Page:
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March 5, 2014 Comic Reviews

While I enjoyed almost the entirety of the reads this week, more than a few suffered from cliffhanger-itis, wrapping the issues with sub-par, meaningless or simply lackluster plot twists. Though some were worse than others….



Forever Evil no. 6 by Geoff Johns and David Finch | DC | $3.99

I loved the ramped up action of last issue, especially as it came on top of a few more subtle outings, but while the latest in this crossover delivered even more, the payoff didn’t feel as earned or as shocking. What did shock me, though, is how easily some of the Crime Syndicate were taken off the playing field, especially given how poorly some of the villains have fared against the Earth One heroes.

Finch’s art was perhaps the best of the series, finely depicting the action and seemingly mastering the panel-to-panel transitions that worked so well last issue. Some of the action was stiffer than normal, though, particularly the panel spotlighting Captain Cold and Johnny Quick, wherein the former looked more like a Rockette than anything else.

Harkening back to my introduction above, this issue ended with a cliffhanger I’ve seen some more than excited over, yet which left me sorely lacking. I understand the relation, but as a “New” 52 convert to DC, the reveal left me confused, though the one a few pages earlier surprised and elated. If DC is focused on new readers, the company should not rely on characters completely unknown to us for shock and awe.

Hobby Hole score: 8.5/Great
Previous issue's score: 9.4/Fantastic






Green Arrow no. 29 by Jeff Lemire and Andrea Sorrentino | DC | $2.99


Were this book not drawn by Sorrentino, I don’t believe I would enjoy it as much, let alone purchase it unquestioningly each and every month. Of course, Sorrentino is only part of the reason, as Marcelo Maiolo should definitely not be overlooked, providing some of the more outstanding pieces within this issue and the series in general.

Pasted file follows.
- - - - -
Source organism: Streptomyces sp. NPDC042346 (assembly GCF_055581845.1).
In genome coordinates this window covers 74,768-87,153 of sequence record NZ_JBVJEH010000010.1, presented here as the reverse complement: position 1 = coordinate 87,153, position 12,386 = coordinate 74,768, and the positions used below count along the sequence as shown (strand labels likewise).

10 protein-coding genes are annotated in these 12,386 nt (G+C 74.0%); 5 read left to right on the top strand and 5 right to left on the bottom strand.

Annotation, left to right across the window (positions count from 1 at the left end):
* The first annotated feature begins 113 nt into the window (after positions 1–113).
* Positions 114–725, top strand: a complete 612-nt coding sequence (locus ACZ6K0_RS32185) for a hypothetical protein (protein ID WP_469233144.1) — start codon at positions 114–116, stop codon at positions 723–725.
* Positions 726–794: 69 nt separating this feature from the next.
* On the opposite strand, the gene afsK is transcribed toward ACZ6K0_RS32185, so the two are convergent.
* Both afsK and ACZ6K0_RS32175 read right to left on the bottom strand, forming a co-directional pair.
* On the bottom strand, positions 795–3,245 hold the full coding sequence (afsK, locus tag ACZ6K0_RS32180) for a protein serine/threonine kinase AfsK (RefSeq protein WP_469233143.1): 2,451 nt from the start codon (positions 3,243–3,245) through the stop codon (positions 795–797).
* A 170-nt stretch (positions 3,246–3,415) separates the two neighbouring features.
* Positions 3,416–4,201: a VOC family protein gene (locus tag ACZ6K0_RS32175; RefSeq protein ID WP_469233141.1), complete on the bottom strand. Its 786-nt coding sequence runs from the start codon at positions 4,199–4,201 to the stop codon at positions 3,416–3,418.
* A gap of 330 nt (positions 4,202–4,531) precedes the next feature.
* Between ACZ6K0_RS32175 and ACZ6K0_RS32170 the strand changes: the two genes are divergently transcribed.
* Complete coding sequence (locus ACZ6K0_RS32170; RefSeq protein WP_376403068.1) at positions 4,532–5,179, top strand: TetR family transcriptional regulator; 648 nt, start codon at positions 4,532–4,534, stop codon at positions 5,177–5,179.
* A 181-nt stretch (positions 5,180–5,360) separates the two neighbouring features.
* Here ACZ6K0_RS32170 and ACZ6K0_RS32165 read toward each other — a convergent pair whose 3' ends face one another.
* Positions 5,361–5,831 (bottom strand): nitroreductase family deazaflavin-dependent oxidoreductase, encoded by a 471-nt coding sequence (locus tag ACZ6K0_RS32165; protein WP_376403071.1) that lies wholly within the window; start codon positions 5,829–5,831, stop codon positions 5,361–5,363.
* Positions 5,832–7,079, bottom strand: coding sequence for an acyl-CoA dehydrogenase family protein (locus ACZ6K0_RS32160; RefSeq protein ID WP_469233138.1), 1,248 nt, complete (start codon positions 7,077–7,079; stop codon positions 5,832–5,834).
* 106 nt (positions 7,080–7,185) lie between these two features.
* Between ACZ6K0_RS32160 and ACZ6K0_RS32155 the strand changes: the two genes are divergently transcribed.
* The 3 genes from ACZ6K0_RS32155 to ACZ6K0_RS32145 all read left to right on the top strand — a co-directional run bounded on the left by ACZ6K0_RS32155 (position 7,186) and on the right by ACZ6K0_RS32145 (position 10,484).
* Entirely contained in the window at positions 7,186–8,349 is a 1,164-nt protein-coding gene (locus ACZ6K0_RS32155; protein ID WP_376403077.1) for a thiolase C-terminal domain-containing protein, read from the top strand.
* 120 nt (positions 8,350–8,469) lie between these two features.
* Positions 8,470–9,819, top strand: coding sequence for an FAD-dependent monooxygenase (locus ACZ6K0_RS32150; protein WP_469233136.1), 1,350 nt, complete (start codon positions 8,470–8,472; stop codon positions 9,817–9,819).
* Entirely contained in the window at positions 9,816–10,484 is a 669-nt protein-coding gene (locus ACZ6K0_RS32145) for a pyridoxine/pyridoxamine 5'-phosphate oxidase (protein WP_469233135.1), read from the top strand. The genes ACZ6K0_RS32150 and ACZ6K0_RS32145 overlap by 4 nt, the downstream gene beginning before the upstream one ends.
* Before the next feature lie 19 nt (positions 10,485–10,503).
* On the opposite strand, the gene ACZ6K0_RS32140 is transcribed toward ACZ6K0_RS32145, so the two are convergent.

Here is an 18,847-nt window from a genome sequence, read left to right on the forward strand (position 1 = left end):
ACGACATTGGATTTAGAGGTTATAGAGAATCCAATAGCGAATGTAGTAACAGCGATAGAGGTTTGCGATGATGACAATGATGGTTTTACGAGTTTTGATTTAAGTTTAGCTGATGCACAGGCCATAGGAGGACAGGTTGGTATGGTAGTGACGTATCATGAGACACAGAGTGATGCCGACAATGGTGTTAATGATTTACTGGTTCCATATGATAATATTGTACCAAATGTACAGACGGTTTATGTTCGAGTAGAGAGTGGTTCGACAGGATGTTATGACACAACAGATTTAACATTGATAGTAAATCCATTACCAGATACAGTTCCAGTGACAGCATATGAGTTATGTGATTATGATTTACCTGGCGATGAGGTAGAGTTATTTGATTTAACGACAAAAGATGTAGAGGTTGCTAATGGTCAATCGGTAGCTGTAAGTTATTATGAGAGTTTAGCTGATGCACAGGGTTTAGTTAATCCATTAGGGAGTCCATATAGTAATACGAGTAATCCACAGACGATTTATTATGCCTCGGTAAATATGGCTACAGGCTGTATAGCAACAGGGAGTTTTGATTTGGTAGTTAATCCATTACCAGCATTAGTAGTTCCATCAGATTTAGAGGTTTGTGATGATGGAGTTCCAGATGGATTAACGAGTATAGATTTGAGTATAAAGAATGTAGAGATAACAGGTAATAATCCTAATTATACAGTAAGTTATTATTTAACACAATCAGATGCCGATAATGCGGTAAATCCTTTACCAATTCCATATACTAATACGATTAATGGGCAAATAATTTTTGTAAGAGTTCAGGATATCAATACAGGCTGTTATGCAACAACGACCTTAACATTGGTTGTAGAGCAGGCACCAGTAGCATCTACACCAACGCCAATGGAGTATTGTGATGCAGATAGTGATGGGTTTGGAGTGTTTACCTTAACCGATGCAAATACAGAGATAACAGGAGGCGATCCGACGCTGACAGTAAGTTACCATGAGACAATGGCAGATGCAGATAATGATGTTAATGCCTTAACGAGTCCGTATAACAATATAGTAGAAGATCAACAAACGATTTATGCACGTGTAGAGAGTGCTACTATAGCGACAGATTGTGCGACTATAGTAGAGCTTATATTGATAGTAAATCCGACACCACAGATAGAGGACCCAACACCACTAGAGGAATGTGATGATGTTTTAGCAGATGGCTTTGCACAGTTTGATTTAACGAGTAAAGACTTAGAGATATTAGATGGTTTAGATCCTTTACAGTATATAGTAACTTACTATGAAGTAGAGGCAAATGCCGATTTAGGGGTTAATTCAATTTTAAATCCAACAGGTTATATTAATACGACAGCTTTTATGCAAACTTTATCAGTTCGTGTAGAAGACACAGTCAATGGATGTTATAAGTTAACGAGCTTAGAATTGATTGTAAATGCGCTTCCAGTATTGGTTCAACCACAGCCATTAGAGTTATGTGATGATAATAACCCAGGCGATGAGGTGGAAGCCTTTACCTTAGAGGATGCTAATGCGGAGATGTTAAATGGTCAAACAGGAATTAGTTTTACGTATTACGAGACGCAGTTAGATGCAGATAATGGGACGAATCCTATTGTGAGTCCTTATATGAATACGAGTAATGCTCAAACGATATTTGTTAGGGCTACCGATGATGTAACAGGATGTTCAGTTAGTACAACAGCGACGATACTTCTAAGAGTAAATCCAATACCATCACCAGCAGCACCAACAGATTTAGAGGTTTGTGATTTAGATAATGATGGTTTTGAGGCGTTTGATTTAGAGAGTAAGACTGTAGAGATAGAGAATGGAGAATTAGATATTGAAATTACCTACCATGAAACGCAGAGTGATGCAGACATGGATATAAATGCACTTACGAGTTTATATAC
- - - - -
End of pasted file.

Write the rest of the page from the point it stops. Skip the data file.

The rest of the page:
I say that because the story, which has been steadily building since Sorrentino and Lemire took over, is perhaps not as strong as it once was and the characterization has suffered in line with that degradation. It all seems too forced and fleeting, with characters that no longer seem like they could even exist, let alone be found sympathetic—and that goes for the heroes as well as the villains.

And then there’s the ending. That ending. That stereotypical ending seen in almost every superhero book at one point or another. Sure, had this been the final or near-final issue of the series, that would have been amazing. As it is, it’s only a shrug-inducing moment—one I’m certain will be resolved with utmost haste next issue.

Hobby Hole score: 7.6/Alright
Previous issue's score: 8.7/Great


Jupiter’s Legacy no. 4 by Mark Millar and Frank Quitely | Image | $2.99

Books released on only a semi-regular basis, such as this or the latest Sandman series, are difficult. It’s hard to maintain plot progression and excitement when issues and developments are so far apart, and while the last issue of Jupiter’s Legacy was by far its strongest, this next-up is perhaps its weakest.

Which, okay, is to be expected. It’s a development issue, after all. Nothing here will be a payoff, nothing a conclusion. Yet even the two dramatically exciting moments were practically yawn-worthy, possibly due to the lack of any sort of dynamic imagery. And while the similarities to The Incredibles are almost lawsuit-inducing, they’re lacking the fun-factor the film so easily produced.

This book was also the one with the most confusing cliffhanger this week, as we’re introduced to an unnamed character who may or may not be one we’ve already seen, doing nothing but standing still. I turned the page, expecting more, as though the book had simply forgotten to include all its pages. It’ll be interesting to see where this goes in a few months’ time, but I’m not as interested in picking up that issue was I was in this one.

Hobby Hole score: 7.2/Alright
Previous issue's score: 9.6/Fantastic


She-Hulk no. 2 by Charles Soule and Javier Pulido | Marvel | $2.99